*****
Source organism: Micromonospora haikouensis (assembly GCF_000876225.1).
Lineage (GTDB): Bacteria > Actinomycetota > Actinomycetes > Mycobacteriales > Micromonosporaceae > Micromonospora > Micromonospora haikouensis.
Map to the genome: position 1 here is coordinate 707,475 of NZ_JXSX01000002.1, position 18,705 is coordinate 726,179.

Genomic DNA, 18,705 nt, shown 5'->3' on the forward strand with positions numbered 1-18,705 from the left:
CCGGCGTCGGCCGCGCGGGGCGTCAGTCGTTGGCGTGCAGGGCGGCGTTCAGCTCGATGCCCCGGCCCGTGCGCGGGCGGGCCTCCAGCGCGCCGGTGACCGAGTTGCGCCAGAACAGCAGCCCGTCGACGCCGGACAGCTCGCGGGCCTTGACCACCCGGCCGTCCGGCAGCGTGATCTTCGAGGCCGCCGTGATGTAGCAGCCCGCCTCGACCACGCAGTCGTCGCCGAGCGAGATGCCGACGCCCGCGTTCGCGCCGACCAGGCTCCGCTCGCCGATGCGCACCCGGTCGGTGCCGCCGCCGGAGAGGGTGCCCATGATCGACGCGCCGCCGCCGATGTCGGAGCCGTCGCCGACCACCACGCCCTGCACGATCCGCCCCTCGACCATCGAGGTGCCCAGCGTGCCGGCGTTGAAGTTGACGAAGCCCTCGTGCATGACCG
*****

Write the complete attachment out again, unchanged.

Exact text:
Source organism: Micromonospora haikouensis (assembly GCF_000876225.1).
Lineage (GTDB): Bacteria > Actinomycetota > Actinomycetes > Mycobacteriales > Micromonosporaceae > Micromonospora > Micromonospora haikouensis.
Map to the genome: position 1 here is coordinate 707,475 of NZ_JXSX01000002.1, position 18,705 is coordinate 726,179.

Genomic DNA, 18,705 nt, shown 5'->3' on the forward strand with positions numbered 1-18,705 from the left:
CCGGCGTCGGCCGCGCGGGGCGTCAGTCGTTGGCGTGCAGGGCGGCGTTCAGCTCGATGCCCCGGCCCGTGCGCGGGCGGGCCTCCAGCGCGCCGGTGACCGAGTTGCGCCAGAACAGCAGCCCGTCGACGCCGGACAGCTCGCGGGCCTTGACCACCCGGCCGTCCGGCAGCGTGATCTTCGAGGCCGCCGTGATGTAGCAGCCCGCCTCGACCACGCAGTCGTCGCCGAGCGAGATGCCGACGCCCGCGTTCGCGCCGACCAGGCTCCGCTCGCCGATGCGCACCCGGTCGGTGCCGCCGCCGGAGAGGGTGCCCATGATCGACGCGCCGCCGCCGATGTCGGAGCCGTCGCCGACCACCACGCCCTGCACGATCCGCCCCTCGACCATCGAGGTGCCCAGCGTGCCGGCGTTGAAGTTGACGAAGCCCTCGTGCATGACCG